A report on Sky News noted; ‘Several Sunday newspapers reported that Mrs May will say the UK is prepared to leave the single market, customs union and European Court of Justice in her speech at Lancaster House on Tuesday.’

According to Head Trader Adam Solomon; ‘The Pound has plummeted to new depths this morning, falling below 1.20 versus the US Dollar for the first time since 1985 and hitting lows below 1.13 against the Euro.

It’s a similar story versus all of the major currencies, with the Pound down to 1.6020 versus the Australian Dollar and falling below 1.60 against the Canadian Dollar. These dramatic moves are being driven by concern over the Prime Minister Theresa May’s speech on Brexit tomorrow. So far, May has been pretty emphatic with her desire to gain greater border control and prioritise immigration over maintaining a free trade deal with the EU. Further indications tomorrow that the UK will hurtle towards “hard” Brexit would likely push the Pound even lower than the current levels, leaving many to wonder exactly how far it could fall.’

The across-the-board losses seen in Pound Sterling exchange rates occurred even as President Elect Donald Trump offered further reassurances about the trade agreement the UK will forge with the US post-Brexit.

Trump has previously intimated that the UK would be at the front of the queue when it comes to forging new trade relations during his presidency.

Could the Pound Drop to Parity Against the Euro in 2017?

If May’s speech does contain any references to forgoing single market access, the odds of the Pound Euro (GBP EUR) exchange rate falling lower still are high.

Solomon continued; ‘Many big banks forecast last year that the Pound could fall to parity with the Euro and 1.10 versus the U.S Dollar. The Supreme Court will also rule this month on whether the government or Parliament carries the power to invoke Article 50 of the Lisbon treaty to begin formal proceedings in leaving the EU. The Sunday Times reported yesterday that May will withdraw from the free trade agreement in return for freedom to curb immigration and strike commercial deals with other countries. Government officials said they expected May’s speech to cause further “market correction”, according to the article in the Times. It is being reported this morning that the UK Treasury is drawing up plans to reassure investors following May’s speech and that US President elect Donald Trump also told The Times he will offer the UK a fair trade deal.’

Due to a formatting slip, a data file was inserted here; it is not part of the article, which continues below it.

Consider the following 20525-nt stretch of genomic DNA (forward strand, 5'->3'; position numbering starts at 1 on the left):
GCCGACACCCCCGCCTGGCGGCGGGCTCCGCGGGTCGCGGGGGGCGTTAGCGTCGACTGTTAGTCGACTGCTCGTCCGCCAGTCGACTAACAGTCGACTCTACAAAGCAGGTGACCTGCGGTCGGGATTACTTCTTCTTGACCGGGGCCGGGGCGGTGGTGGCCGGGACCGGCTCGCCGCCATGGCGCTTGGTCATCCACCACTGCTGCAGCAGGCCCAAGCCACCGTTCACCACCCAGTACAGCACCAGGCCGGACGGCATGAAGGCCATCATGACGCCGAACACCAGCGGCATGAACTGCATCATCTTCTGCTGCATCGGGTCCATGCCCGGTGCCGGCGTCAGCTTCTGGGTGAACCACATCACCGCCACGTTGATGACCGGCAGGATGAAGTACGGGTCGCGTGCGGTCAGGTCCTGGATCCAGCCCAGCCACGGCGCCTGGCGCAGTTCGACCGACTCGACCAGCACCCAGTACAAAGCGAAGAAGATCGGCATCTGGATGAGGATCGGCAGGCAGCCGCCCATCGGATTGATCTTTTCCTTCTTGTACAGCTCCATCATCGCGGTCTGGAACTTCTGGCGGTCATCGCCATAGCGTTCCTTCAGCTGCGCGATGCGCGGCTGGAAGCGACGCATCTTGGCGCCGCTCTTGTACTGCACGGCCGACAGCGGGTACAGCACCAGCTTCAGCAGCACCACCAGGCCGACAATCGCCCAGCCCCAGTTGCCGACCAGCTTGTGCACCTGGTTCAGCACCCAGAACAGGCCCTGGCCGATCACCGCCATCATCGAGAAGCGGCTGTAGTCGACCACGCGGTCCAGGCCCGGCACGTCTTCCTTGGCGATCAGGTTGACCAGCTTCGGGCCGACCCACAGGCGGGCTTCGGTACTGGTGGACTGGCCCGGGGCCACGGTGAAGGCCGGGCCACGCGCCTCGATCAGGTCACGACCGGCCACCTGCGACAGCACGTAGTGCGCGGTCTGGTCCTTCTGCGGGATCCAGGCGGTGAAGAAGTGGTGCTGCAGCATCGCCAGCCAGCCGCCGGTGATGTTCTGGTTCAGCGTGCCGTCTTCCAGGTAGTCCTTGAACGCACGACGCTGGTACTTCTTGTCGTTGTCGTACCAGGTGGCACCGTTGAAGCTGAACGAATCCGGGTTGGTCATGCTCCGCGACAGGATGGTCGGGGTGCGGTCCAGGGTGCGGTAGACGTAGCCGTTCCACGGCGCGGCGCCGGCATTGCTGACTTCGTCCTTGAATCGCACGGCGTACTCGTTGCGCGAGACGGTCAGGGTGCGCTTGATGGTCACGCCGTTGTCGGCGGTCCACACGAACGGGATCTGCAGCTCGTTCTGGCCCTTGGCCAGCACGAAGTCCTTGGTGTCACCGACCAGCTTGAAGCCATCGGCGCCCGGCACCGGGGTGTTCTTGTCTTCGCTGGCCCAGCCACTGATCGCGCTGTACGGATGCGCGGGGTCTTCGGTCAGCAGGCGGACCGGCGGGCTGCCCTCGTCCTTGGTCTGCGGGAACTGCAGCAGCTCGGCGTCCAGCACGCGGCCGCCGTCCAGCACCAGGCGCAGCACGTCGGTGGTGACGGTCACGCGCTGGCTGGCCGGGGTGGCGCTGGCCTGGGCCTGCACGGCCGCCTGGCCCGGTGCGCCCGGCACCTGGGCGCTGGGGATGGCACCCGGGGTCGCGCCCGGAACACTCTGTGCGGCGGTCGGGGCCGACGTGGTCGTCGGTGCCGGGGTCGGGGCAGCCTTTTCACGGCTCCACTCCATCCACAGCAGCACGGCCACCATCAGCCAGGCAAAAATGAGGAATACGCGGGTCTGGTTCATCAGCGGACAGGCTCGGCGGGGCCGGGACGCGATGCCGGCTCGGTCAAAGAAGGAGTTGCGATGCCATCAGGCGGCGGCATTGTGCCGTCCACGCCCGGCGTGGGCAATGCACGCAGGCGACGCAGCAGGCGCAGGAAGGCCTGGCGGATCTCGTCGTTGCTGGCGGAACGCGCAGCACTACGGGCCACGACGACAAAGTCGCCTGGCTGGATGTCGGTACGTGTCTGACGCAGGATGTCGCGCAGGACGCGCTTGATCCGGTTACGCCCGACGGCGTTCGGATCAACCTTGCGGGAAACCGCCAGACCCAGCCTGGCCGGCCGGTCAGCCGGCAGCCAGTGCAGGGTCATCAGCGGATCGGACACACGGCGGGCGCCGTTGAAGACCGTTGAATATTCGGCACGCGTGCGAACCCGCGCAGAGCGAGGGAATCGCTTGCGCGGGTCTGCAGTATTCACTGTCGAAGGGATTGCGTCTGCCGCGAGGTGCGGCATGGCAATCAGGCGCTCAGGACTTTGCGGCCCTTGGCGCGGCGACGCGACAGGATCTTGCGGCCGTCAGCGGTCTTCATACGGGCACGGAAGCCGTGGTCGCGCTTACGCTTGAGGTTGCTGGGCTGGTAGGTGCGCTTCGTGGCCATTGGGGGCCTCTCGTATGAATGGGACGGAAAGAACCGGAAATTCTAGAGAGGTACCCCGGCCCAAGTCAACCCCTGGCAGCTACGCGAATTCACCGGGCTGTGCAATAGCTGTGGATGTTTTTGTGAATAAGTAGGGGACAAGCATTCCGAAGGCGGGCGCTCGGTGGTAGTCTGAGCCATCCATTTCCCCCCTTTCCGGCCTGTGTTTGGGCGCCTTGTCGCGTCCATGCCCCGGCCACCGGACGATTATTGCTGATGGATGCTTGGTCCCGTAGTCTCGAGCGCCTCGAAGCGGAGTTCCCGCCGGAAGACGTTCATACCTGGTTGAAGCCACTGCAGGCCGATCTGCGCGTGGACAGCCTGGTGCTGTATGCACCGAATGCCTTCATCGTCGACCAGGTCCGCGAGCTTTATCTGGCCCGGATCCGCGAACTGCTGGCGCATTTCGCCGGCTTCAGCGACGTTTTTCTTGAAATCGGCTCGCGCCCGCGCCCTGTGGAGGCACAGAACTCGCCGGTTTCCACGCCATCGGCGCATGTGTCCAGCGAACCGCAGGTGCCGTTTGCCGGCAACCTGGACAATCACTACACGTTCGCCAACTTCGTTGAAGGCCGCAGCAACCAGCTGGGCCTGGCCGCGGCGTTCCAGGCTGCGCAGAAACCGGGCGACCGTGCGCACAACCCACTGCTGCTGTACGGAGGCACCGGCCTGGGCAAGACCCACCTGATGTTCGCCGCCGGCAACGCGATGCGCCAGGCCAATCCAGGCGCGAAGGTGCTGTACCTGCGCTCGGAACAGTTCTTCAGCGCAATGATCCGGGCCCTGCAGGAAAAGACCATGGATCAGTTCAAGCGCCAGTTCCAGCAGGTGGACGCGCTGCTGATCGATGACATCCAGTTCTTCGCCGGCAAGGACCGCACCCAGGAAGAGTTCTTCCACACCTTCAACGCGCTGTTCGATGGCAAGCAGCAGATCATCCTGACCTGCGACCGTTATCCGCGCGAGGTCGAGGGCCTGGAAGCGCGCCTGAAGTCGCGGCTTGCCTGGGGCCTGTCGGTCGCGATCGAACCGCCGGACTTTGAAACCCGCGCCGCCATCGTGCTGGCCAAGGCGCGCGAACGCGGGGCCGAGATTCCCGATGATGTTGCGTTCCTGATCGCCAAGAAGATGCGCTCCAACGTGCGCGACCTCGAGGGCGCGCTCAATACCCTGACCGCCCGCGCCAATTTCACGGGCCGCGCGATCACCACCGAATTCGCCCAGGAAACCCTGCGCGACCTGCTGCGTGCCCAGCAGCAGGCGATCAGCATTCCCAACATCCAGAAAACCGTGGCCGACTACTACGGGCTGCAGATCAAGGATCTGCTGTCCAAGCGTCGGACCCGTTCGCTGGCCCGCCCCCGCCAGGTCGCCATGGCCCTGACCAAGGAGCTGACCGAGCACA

However, if May shocks everyone and indicates that retaining some level of access to the EU single market will form part of Brexit negotiations, it’s possible that we could see the GBP EUR and GBP USD exchange rates stage something of a rebound.

The Guardian had this to say of May’s upcoming speech; ‘Every word, every phrase, every inflexion will be analysed within an inch of its life. How could it be otherwise? The burden of expectation borne by this speech is crushing. It reflects months of work by the PM, her closest aides and cabinet colleagues, advised by senior officials such as Jeremy Heywood, the cabinet secretary, and Oliver Robbins, the permanent secretary for the Department for Exiting the European Union.’

UK data could also have a part to play in how the Pound performs this week, although with the British currency largely decoupled from ecostats since the June Referendum, any boost offered by upcoming releases may be limited.

Will UK Inflation & Employment Figures Lend the GBP EUR Rate Support?

Of the ecostats set for release this week, those with the most potential to have an impact on the Pound Euro exchange rate include Tuesday’s Consumer Price Index (which is expected to rise from 1.2% to 1.4%) and Wednesday’s employment figures.

As it stands, the national unemployment rate is expected to hold at 4.8% and average weekly earnings including bonuses are believed to have risen from 2.5% to 2.6% – both results which would traditionally be seen as Sterling-supportive.

In terms of news from the Eurozone, the region’s ZEW economic sentiment survey and final inflation figures for December will be of interest.

As markets reopened after the weekend the Pound Euro exchange rate had recovered some of its recent losses and was trending in the region of 1.1373